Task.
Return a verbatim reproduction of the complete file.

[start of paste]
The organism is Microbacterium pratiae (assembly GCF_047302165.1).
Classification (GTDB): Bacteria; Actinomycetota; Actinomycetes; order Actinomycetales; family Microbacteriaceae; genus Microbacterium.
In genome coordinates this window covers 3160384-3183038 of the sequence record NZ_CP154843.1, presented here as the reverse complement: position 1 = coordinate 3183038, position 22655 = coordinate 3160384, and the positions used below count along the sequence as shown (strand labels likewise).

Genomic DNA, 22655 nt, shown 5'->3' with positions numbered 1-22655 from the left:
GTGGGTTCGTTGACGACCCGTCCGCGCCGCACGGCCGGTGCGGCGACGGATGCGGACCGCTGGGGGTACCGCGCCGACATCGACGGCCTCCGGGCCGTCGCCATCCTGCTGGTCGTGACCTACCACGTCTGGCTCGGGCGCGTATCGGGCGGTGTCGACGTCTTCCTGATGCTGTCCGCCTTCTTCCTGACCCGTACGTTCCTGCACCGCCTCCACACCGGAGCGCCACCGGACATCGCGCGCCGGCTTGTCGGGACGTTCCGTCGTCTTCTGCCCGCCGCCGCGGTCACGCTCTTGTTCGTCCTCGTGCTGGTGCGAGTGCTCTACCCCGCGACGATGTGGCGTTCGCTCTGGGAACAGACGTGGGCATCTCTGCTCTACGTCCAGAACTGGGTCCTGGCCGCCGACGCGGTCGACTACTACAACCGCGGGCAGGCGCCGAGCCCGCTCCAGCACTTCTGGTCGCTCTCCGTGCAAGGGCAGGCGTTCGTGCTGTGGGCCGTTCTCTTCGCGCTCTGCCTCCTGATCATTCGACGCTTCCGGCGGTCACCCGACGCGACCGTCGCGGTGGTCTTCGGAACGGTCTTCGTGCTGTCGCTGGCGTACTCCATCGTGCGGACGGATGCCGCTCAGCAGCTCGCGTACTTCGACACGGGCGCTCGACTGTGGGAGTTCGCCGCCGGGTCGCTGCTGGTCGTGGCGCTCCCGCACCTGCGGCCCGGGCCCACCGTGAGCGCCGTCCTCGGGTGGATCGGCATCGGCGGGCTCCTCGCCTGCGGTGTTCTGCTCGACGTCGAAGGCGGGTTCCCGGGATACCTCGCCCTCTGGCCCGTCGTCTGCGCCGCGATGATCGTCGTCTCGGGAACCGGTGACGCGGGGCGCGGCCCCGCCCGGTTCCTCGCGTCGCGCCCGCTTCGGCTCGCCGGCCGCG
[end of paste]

The organism is Microbacterium pratiae (assembly GCF_047302165.1).
Classification (GTDB): Bacteria; Actinomycetota; Actinomycetes; order Actinomycetales; family Microbacteriaceae; genus Microbacterium.
In genome coordinates this window covers 3160384-3183038 of the sequence record NZ_CP154843.1, presented here as the reverse complement: position 1 = coordinate 3183038, position 22655 = coordinate 3160384, and the positions used below count along the sequence as shown (strand labels likewise).

Genomic DNA, 22655 nt, shown 5'->3' with positions numbered 1-22655 from the left:
GTGGGTTCGTTGACGACCCGTCCGCGCCGCACGGCCGGTGCGGCGACGGATGCGGACCGCTGGGGGTACCGCGCCGACATCGACGGCCTCCGGGCCGTCGCCATCCTGCTGGTCGTGACCTACCACGTCTGGCTCGGGCGCGTATCGGGCGGTGTCGACGTCTTCCTGATGCTGTCCGCCTTCTTCCTGACCCGTACGTTCCTGCACCGCCTCCACACCGGAGCGCCACCGGACATCGCGCGCCGGCTTGTCGGGACGTTCCGTCGTCTTCTGCCCGCCGCCGCGGTCACGCTCTTGTTCGTCCTCGTGCTGGTGCGAGTGCTCTACCCCGCGACGATGTGGCGTTCGCTCTGGGAACAGACGTGGGCATCTCTGCTCTACGTCCAGAACTGGGTCCTGGCCGCCGACGCGGTCGACTACTACAACCGCGGGCAGGCGCCGAGCCCGCTCCAGCACTTCTGGTCGCTCTCCGTGCAAGGGCAGGCGTTCGTGCTGTGGGCCGTTCTCTTCGCGCTCTGCCTCCTGATCATTCGACGCTTCCGGCGGTCACCCGACGCGACCGTCGCGGTGGTCTTCGGAACGGTCTTCGTGCTGTCGCTGGCGTACTCCATCGTGCGGACGGATGCCGCTCAGCAGCTCGCGTACTTCGACACGGGCGCTCGACTGTGGGAGTTCGCCGCCGGGTCGCTGCTGGTCGTGGCGCTCCCGCACCTGCGGCCCGGGCCCACCGTGAGCGCCGTCCTCGGGTGGATCGGCATCGGCGGGCTCCTCGCCTGCGGTGTTCTGCTCGACGTCGAAGGCGGGTTCCCGGGATACCTCGCCCTCTGGCCCGTCGTCTGCGCCGCGATGATCGTCGTCTCGGGAACCGGTGACGCGGGGCGCGGCCCCGCCCGGTTCCTCGCGTCGCGCCCGCTTCGGCTCGCCGGCCGCG